When asked what music means to her, Aima says, “Music is everything for me. I cannot leave music. I wonder how people who leave music survive, because once you’re into music you cannot live without it. It stays with you until you are alive and it dies with you. Music is my passion, my job, my soul partner, it’s everything for me.”
Aima wanted to sing in English and never thought she would end up singing for the local audience. However, destiny had other plans for her. “I was never into classical or Urdu music. But people here in Pakistan want something commercial; they want to listen to music in their own language. Though I’m not calling myself an angrez but everybody has their own taste in music, so did I,” she positions.
Aima tells me how she loves listening to international music and does not have a limited taste.
“I look up to a lot of American, British and French singers. I listen to all sorts of music, even the Korean band K-Pop. When it comes to music, I have no boundaries and restrictions. If I like someone’s voice, vocal texture or composition, I listen to it and simultaneously try to learn and imitate their kind of music as well. I’m more of a high-pitched singers’ fan and am one myelf,” she reveales.
Born on March 10, 1995, Aima claims to be the most pampered amongst her siblings. “I still consider myself a kid, because I have elder siblings. I’m the youngest among sisters but have a younger brother, yet I’m the one who’s treated like a kid, because they have to take care of me, considering my negligent and carefree behaviour, particularly towards my health,” she says, further boasting about the love she gets from her family. “My family takes care of all my needs. However, when my mother was alive, she was the one who would take care of me. But she passed away a few months ago because of cancer, which left me disturbed and it was then that my diet was neglected,” she gets emotional while recalling her mother’s love towards her, as she misses her presence and feels that even though sometimes life gets a little difficult without her, her family is always there to take care of her.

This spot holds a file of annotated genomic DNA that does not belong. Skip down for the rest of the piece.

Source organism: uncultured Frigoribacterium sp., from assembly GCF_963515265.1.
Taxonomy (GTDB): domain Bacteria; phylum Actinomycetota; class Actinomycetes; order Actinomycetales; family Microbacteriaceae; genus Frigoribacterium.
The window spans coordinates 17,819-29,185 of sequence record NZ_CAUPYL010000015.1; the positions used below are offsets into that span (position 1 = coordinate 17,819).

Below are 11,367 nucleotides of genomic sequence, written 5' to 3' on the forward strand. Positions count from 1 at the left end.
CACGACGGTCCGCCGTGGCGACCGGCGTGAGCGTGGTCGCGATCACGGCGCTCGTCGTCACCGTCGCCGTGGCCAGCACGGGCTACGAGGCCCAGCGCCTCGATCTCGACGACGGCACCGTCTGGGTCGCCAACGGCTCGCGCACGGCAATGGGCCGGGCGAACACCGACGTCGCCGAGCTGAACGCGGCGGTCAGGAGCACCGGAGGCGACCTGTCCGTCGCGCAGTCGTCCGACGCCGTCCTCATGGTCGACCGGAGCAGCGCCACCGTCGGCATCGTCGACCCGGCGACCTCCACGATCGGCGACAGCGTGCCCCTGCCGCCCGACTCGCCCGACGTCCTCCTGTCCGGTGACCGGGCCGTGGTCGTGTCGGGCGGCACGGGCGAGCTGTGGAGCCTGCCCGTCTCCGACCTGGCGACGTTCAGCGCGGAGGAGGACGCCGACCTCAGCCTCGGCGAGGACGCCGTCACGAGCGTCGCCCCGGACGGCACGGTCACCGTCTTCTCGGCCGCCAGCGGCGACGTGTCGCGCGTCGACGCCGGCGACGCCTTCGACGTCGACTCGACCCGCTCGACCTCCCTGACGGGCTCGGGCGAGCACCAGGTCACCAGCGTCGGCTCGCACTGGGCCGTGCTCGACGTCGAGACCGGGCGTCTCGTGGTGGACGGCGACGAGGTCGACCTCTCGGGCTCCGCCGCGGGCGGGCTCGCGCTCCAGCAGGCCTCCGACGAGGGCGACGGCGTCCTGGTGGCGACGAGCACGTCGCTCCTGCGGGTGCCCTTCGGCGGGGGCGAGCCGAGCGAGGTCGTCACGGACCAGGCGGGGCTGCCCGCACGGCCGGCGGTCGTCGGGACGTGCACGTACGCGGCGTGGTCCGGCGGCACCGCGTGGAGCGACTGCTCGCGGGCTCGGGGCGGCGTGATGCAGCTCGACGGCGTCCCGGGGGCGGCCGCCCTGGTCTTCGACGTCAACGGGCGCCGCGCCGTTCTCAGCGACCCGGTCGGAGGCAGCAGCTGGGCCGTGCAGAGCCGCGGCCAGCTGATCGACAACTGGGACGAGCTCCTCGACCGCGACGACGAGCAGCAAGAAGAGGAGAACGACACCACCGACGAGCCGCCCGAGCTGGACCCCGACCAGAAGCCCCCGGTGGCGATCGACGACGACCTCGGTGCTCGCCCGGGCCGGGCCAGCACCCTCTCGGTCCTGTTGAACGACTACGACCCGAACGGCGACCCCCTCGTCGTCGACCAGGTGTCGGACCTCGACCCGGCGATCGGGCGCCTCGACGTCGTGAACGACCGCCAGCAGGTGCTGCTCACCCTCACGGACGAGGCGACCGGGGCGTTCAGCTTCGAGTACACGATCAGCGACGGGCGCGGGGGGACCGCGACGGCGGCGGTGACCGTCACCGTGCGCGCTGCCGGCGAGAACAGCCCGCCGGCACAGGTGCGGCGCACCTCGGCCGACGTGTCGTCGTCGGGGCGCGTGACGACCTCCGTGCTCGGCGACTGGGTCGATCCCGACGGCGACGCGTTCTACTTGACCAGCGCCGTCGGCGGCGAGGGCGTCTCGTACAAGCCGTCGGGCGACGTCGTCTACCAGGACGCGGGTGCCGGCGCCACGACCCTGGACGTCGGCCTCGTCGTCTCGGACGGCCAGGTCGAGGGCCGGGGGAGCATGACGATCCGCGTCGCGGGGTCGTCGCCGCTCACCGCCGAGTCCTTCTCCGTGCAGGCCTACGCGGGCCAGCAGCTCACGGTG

The cheery Aima has no plans to come up with an album, she shares, “ab albums ka zamana nahi raha”; however, she is all set to release her single once she is done with all her upcoming playback songs for various movies. “I don’t want to make my song disappear in the middle of other releases. I want to give my single proper time, so that people spend their time on it and listen to it. If I release it now, I’m afraid it’ll be overshadowed, which I dont want, as it is entirely my work.” Even though Aima did not completely reveal what she’s up to in the near future on a question that involved her working with our eastern neighbours, but she did drop hints about her expected venture on the other side of the border.